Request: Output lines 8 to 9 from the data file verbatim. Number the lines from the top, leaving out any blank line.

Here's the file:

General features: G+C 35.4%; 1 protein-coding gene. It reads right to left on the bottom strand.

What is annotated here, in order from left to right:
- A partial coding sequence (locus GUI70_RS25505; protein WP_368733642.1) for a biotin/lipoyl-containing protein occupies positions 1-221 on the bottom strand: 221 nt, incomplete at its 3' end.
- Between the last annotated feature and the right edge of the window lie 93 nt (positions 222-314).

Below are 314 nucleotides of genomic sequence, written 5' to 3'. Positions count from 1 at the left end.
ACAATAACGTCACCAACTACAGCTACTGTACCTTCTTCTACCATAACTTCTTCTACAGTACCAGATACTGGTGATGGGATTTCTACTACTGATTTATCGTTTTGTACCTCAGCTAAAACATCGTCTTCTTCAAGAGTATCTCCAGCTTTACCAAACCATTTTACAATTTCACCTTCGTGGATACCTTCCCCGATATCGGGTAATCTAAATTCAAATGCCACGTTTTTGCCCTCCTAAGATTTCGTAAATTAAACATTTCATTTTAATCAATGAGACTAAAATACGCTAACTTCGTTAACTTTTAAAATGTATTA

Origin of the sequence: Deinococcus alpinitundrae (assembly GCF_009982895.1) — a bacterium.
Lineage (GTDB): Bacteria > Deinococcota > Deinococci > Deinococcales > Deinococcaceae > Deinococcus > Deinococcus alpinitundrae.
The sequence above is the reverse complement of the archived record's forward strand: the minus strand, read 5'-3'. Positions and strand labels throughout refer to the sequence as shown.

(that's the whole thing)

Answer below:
Lineage (GTDB): Bacteria > Deinococcota > Deinococci > Deinococcales > Deinococcaceae > Deinococcus > Deinococcus alpinitundrae.
The sequence above is the reverse complement of the archived record's forward strand: the minus strand, read 5'-3'. Positions and strand labels throughout refer to the sequence as shown.